Boston Red Sox

Boston Red Sox

Boston Red Sox

OAKLAND, CALIFORNIA - APRIL 02: Brayan Bello #66 of the Boston Red Sox pitches during the first inning against the Oakland Athletics at Oakland Coliseum on April 02, 2024 in Oakland, California. (Photo by Loren Elliott/Getty Images)

Pitching coach Andrew Bailey and the Red Sox’ new pitching philosophy is being celebrated. Last night, it failed Brayan Bello.

In case you missed it, Bailey was the prettiest girl at the dance following the Red Sox season-opening series at Seattle – and then again after Tanner Houck and the Red Sox defeated Oakland by a 9-0 score on Monday. Bailey and the Red Sox’ new pitching philosophy were getting a great deal of love for how they pitched in the first five games with a new strategy that Bailey nicely summed up.

“I think if you look at the history of baseball, fastballs for the longest time, get hit the hardest,” Bailey told the media before the opener in Oakland. “They have the most damage attached to them, year in and year out. It doesn’t matter who you are. Obviously, there’s some unicorn fastballs out there, but we just want our guys to stick to their strengths and know that every pitch we make you’re making a bet on trying to limit damage and induce swing and miss or weak contact. Generally, your softer options have that more attached to them.”

But that doesn’t mean the softer options are always the best ones, something Bailey, Bello and the Red Sox learned last night.

After allowing a two-run home run in the series opener – on a team-seam fastball to Seattle’s Mitch Haniger – Bello gave up two more last night to the Oakland A’s in the Red Sox’ eventual 5-4, extra-inning win. The difference this time is that both home run came on off-speed pitches, raining as questions about both pitch selection and execution, not to mention the overall philosophy.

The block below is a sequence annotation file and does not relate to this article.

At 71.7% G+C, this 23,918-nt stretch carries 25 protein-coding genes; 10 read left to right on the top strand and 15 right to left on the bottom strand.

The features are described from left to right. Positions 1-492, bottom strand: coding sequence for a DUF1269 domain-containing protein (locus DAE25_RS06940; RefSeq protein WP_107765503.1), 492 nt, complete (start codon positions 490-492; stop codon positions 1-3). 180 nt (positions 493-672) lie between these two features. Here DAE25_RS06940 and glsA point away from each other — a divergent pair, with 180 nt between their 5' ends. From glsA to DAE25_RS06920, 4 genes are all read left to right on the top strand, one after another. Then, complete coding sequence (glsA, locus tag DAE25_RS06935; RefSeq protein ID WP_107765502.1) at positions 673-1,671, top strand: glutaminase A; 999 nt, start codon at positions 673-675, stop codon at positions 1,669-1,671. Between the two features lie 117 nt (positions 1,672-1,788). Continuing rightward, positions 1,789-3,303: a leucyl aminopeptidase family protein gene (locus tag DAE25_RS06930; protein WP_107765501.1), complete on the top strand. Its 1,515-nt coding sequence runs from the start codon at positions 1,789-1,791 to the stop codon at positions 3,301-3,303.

Before we get into the details, the two home runs Bellow allowed last night can be seen here:

  • Now let’s get into the particulars.

    In this slo-mo of the Haniger homer, we highlighted both the set-up and execution. Catcher Connor wants this pitch down and away, but Bello fails to execute the pitch, which “backs up” and hangs on the inner part of the plate. That’s like feeding time for the beefy Langeliers, who belts it over the left field wall.

    One point here: Bello’s best pitch is the two-seam fastball, which devours right-handed hitters. With two outs and the Red Sox holding a 2-0 lead, a poorly executed slider (Bello’s worst pitch) got Oakland right back into the game. Some players don’t have the bat speed to handle power and movement – and Bello’s two-seamer has both – which makes the pitch selection questionable.

    At the end of the day, Bello’s execution of the pitch is a bigger problem, which brings us back to the philosophy of soft stuff: it only works if you can execute it. Bello can’t, which brings us to his second home-run ball of the night.

  • Again, with two outs and a man on, Bello had the lead in the game. (He also, 3-0, when he gave up a two-run home run to Seattle. All three home runs Bello has allowed have allowed the opponent to get back in the game an/or take the take.) This team, Bello goes with his second-best pitch – a changeup – but the pitch again is poorly executed. Wong (highlighted again before and during contact) wants this pitch away from the left-handed-hitting JJ Bleday, the Oakland center fielder. But Bello hangs it, allowing Bleday to launch.

    While the pitch selection here is not really issue, the execution is. Bello’s outings thus far have been sloppy and his mechanics have been loose. While his stuff can be high-level, his ability to thus far sharpen his delivery and refine his pitches is preventing him from taking another step in his development.

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